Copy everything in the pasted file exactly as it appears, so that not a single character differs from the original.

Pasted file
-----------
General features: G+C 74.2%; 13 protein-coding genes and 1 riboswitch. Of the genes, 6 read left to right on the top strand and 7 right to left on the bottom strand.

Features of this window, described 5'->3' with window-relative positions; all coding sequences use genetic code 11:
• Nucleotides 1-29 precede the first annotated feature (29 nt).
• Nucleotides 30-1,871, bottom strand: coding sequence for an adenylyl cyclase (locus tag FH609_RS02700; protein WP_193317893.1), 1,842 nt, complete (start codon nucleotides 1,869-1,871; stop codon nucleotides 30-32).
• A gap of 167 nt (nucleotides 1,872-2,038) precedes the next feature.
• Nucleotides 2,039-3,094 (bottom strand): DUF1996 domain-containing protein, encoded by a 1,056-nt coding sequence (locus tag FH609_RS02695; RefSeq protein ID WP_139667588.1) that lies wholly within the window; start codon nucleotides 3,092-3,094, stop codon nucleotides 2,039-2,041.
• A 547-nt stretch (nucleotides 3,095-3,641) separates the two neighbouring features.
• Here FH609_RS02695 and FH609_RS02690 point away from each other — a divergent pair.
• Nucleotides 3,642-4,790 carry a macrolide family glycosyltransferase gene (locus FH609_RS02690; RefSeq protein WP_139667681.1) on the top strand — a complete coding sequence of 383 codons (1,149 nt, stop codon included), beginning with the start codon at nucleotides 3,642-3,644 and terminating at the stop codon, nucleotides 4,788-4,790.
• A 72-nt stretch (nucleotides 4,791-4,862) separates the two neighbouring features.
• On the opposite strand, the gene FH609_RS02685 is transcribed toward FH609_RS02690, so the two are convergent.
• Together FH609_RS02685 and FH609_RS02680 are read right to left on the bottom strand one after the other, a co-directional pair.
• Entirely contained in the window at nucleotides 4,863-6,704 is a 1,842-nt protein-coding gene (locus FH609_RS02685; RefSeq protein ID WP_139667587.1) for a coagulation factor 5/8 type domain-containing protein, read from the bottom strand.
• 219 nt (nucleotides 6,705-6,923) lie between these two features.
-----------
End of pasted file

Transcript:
General features: G+C 74.2%; 13 protein-coding genes and 1 riboswitch. Of the genes, 6 read left to right on the top strand and 7 right to left on the bottom strand.

Features of this window, described 5'->3' with window-relative positions; all coding sequences use genetic code 11:
• Nucleotides 1-29 precede the first annotated feature (29 nt).
• Nucleotides 30-1,871, bottom strand: coding sequence for an adenylyl cyclase (locus tag FH609_RS02700; protein WP_193317893.1), 1,842 nt, complete (start codon nucleotides 1,869-1,871; stop codon nucleotides 30-32).
• A gap of 167 nt (nucleotides 1,872-2,038) precedes the next feature.
• Nucleotides 2,039-3,094 (bottom strand): DUF1996 domain-containing protein, encoded by a 1,056-nt coding sequence (locus tag FH609_RS02695; RefSeq protein ID WP_139667588.1) that lies wholly within the window; start codon nucleotides 3,092-3,094, stop codon nucleotides 2,039-2,041.
• A 547-nt stretch (nucleotides 3,095-3,641) separates the two neighbouring features.
• Here FH609_RS02695 and FH609_RS02690 point away from each other — a divergent pair.
• Nucleotides 3,642-4,790 carry a macrolide family glycosyltransferase gene (locus FH609_RS02690; RefSeq protein WP_139667681.1) on the top strand — a complete coding sequence of 383 codons (1,149 nt, stop codon included), beginning with the start codon at nucleotides 3,642-3,644 and terminating at the stop codon, nucleotides 4,788-4,790.
• A 72-nt stretch (nucleotides 4,791-4,862) separates the two neighbouring features.
• On the opposite strand, the gene FH609_RS02685 is transcribed toward FH609_RS02690, so the two are convergent.
• Together FH609_RS02685 and FH609_RS02680 are read right to left on the bottom strand one after the other, a co-directional pair.
• Entirely contained in the window at nucleotides 4,863-6,704 is a 1,842-nt protein-coding gene (locus FH609_RS02685; RefSeq protein ID WP_139667587.1) for a coagulation factor 5/8 type domain-containing protein, read from the bottom strand.
• 219 nt (nucleotides 6,705-6,923) lie between these two features.